I closed my mouth.  She explained that it wouldn’t hurt me to have an extra dose and gave me the Hep-B in the other arm.  The kids got their vaccines – and this time I carefully looked at the vaccine name on the boxes before she gave the shots.  I paid for the extra shot I shouldn’t have gotten.  She was filling in at that clinic and she was nice enough to take us at the last minute.  It was really an innocent mistake.  I didn’t want her to collect less money and then have to explain why to her boss.  I could sort of see how she might have misunderstood.

Emotional response – how can you possibly give someone the wrong shot!?!

Part of me inside is still thinking – how could she have possibly shot the wrong drug into my arm?!?  She had the record showing that I already had all of the doses of that drug!  It never would have happened in the US.  This is medicine for goodness sake!  What if it had been a mistake with far worse consequences?  And, even though I believe it was the right thing to pay her for it, I can’t believe that I paid $100 to have the wrong medicine in my body.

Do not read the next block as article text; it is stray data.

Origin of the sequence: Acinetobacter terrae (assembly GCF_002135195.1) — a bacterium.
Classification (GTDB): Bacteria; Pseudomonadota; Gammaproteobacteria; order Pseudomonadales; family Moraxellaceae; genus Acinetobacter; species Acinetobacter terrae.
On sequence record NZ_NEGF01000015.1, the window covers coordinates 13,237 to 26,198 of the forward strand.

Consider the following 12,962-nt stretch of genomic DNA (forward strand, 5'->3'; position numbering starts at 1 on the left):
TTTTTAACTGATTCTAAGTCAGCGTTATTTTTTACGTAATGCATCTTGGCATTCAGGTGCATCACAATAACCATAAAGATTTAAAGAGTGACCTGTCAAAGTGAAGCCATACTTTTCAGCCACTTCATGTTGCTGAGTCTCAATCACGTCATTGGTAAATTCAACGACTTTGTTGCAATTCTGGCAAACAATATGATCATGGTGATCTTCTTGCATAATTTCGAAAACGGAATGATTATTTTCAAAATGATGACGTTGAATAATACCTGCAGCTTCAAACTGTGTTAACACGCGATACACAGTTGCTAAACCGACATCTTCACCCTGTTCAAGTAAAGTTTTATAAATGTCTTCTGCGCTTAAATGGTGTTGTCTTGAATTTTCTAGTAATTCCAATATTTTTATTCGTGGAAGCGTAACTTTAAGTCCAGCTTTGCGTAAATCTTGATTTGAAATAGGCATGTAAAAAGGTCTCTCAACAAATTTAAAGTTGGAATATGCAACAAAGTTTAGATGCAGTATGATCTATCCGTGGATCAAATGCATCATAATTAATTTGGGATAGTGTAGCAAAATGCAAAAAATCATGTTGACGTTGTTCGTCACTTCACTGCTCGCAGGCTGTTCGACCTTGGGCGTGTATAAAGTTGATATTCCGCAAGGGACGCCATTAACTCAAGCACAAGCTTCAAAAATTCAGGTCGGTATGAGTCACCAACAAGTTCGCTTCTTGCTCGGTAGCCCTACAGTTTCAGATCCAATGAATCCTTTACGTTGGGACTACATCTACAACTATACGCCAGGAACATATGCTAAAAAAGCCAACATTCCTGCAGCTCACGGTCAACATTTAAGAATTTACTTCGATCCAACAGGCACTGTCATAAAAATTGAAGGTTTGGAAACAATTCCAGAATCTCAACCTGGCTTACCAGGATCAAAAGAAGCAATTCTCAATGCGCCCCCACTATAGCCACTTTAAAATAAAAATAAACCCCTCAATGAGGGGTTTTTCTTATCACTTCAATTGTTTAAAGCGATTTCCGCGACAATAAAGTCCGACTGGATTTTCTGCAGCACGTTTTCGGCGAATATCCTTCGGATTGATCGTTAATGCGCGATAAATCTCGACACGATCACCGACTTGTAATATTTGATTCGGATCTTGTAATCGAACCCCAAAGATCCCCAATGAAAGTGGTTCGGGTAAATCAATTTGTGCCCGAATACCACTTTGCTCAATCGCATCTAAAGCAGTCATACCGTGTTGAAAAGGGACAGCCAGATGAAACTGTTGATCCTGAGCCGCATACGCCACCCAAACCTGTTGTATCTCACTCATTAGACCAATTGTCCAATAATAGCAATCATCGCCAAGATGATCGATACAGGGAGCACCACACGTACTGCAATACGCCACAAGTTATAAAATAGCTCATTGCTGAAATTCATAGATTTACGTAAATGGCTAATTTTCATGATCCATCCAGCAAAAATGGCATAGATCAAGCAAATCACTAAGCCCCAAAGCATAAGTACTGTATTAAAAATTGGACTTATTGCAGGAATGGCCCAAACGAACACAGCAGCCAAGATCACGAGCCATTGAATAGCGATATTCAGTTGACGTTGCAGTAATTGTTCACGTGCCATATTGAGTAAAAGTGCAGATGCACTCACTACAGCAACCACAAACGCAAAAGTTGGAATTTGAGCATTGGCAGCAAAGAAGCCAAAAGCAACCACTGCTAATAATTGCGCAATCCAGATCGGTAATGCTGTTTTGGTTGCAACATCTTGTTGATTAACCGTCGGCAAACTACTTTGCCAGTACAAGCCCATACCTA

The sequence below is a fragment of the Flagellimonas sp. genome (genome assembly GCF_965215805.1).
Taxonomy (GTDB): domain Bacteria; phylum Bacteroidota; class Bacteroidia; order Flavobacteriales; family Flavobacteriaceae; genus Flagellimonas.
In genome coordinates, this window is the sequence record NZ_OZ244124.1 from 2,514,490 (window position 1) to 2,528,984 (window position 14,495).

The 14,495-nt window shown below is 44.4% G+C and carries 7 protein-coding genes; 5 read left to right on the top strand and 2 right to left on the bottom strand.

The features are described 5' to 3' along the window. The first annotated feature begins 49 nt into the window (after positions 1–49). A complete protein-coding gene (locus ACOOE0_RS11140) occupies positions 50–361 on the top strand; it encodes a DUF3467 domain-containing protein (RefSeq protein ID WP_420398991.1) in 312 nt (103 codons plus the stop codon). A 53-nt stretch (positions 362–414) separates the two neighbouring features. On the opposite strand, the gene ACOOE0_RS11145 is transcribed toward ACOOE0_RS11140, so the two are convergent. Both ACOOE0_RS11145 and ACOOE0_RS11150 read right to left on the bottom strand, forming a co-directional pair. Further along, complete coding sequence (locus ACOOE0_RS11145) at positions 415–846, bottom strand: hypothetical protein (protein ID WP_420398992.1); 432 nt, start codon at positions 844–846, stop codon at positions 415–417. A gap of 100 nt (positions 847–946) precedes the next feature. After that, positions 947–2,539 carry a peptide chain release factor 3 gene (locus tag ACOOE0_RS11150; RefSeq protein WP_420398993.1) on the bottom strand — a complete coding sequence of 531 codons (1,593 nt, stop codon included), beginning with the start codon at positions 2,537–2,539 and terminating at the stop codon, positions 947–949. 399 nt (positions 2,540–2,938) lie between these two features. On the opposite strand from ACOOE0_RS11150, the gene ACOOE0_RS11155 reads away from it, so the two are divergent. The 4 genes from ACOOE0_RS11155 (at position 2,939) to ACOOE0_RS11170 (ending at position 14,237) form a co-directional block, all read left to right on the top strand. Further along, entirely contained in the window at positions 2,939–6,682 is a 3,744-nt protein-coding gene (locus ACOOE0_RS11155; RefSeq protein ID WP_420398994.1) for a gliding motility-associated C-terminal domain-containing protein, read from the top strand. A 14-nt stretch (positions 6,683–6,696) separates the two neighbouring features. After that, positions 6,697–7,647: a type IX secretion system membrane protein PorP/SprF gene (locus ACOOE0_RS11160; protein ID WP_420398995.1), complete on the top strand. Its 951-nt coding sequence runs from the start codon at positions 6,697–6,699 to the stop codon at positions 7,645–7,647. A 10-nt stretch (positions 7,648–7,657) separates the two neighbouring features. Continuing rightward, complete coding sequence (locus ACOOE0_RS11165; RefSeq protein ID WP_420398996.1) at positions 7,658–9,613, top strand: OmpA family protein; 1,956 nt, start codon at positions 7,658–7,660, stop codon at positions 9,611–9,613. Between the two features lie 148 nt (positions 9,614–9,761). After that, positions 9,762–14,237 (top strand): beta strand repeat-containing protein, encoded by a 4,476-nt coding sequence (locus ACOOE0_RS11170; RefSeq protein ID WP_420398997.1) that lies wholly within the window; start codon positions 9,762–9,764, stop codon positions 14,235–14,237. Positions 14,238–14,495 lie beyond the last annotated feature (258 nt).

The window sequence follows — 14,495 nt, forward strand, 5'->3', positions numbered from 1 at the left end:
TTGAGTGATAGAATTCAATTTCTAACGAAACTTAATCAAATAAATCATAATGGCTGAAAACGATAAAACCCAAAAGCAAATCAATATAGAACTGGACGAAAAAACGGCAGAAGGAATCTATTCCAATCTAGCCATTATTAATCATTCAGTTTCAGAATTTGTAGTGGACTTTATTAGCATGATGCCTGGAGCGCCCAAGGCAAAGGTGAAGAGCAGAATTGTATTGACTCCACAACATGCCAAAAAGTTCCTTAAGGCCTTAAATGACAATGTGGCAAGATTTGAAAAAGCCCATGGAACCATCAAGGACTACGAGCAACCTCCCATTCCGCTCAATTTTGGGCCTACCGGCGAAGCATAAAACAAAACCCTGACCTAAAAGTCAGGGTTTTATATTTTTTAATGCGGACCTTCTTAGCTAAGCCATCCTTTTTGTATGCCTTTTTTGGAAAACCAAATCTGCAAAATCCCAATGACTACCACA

Rational response – it was a big learning experience – take more responsibility for your own care wherever you are

Regulations are looser in other countries, and although it is often convenient, it means there is a higher chance for mistakes and you have to take more responsibility yourself.  Looking up medicines that are prescribed, watching what doctors and nurses are doing, speaking up if it doesn’t seem right and yes, accepting that sometimes things will go wrong.  When you think about it, health care is never perfect – even with all the regulation we have in the US, and taking as much responsibility as we can for our own care is a great policy wherever we are.  It’s funny, I have always been a big believer in that, but there is nothing like a health care mistake to drive that point home.

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Posted on: September 15, 2010 | Categories: Health Care, Italy, USA